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    Quote Originally Posted by Brafil View Post
    I know some C++ too. But I love the way C++ problems can be solved in C. I wouldn't advise you to learn that whole bunch of features C++ offers yiu now. Start small, as stated before. SDL, OpenGL etc. are really written for both.
    Solving a C++ problem in a C-way is usually a bad thing™.
    And all those APIs were written with C in mind (which is stupid imho), and not C++.
    C++ works for it simply because it's backwards compatible.
    Quote Originally Posted by Adak View Post
    io.h certainly IS included in some modern compilers. It is no longer part of the standard for C, but it is nevertheless, included in the very latest Pelles C versions.
    Quote Originally Posted by Salem View Post
    You mean it's included as a crutch to help ancient programmers limp along without them having to relearn too much.

    Outside of your DOS world, your header file is meaningless.

  12. #12
    chococoder
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    many of those APIs were written with C in mind rather than C++ for a reason, and a good one it was.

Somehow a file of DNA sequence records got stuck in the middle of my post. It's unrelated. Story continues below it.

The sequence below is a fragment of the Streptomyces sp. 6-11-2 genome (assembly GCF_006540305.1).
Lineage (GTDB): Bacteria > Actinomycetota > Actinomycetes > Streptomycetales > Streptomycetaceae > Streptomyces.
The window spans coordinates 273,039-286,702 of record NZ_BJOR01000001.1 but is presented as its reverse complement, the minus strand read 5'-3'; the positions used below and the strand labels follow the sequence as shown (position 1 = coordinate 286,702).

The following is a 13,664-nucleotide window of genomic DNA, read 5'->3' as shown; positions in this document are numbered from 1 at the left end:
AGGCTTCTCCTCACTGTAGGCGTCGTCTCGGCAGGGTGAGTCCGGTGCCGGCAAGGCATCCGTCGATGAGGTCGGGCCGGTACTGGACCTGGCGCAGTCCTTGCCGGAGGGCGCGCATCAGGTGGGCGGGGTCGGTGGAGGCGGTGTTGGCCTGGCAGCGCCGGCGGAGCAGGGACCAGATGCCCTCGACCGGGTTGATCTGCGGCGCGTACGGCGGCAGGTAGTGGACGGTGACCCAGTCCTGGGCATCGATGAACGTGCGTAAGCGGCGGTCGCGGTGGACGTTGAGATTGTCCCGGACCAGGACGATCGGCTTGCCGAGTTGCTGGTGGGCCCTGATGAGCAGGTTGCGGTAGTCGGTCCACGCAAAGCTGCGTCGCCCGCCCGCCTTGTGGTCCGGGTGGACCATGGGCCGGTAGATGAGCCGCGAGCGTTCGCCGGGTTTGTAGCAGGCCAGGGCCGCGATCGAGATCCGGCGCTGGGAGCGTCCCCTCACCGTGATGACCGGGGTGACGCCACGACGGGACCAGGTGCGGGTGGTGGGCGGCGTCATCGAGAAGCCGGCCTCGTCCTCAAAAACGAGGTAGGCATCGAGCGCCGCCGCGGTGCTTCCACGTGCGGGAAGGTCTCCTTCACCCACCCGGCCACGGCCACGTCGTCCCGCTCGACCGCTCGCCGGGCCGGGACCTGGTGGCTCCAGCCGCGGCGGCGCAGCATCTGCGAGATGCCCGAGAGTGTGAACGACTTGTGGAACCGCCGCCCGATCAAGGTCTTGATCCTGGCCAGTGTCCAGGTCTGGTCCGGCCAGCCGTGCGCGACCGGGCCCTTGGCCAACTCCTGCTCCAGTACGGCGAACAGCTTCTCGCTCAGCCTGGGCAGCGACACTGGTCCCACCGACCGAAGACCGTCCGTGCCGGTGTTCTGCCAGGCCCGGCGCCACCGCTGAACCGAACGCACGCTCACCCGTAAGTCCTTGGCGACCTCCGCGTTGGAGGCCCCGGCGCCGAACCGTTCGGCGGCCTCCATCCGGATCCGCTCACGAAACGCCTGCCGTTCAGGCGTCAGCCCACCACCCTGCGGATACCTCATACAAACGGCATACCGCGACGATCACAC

There were no (decent) C++ compilers for many platforms those libraries aimed to support at the time they were created (and for some they were designed/created before the C++ standard was finalised).
    To support the greatest variety of platforms it was thus not feasible to shoot for a C++ only library at the time, and as C++ can interact with C it was a natural choice to go for a C library as a result.

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    C++まいる!Cをこわせ! Elysia's Avatar
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    At the time, yes. Today, no.
    And yet so many a great a things are designed for C, still. Utter foolishness.
    And Microsoft keeps insisting on using their stupid COM.
    Quote Originally Posted by Adak View Post
    io.h certainly IS included in some modern compilers. It is no longer part of the standard for C, but it is nevertheless, included in the very latest Pelles C versions.
    Quote Originally Posted by Salem View Post
    You mean it's included as a crutch to help ancient programmers limp along without them having to relearn too much.

    Outside of your DOS world, your header file is meaningless.

  14. #14
    chococoder
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    backwards compatibility, the bane of this entire blighted industry...

  15. #15
    C++まいる!Cをこわせ! Elysia's Avatar
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    Hmm... yes, and yet so necessary. 'Tis a shame.
    Quote Originally Posted by Adak View Post
    io.h certainly IS included in some modern compilers. It is no longer part of the standard for C, but it is nevertheless, included in the very latest Pelles C versions.
    Quote Originally Posted by Salem View Post
    You mean it's included as a crutch to help ancient programmers limp along without them having to relearn too much.

    Outside of your DOS world, your header file is meaningless.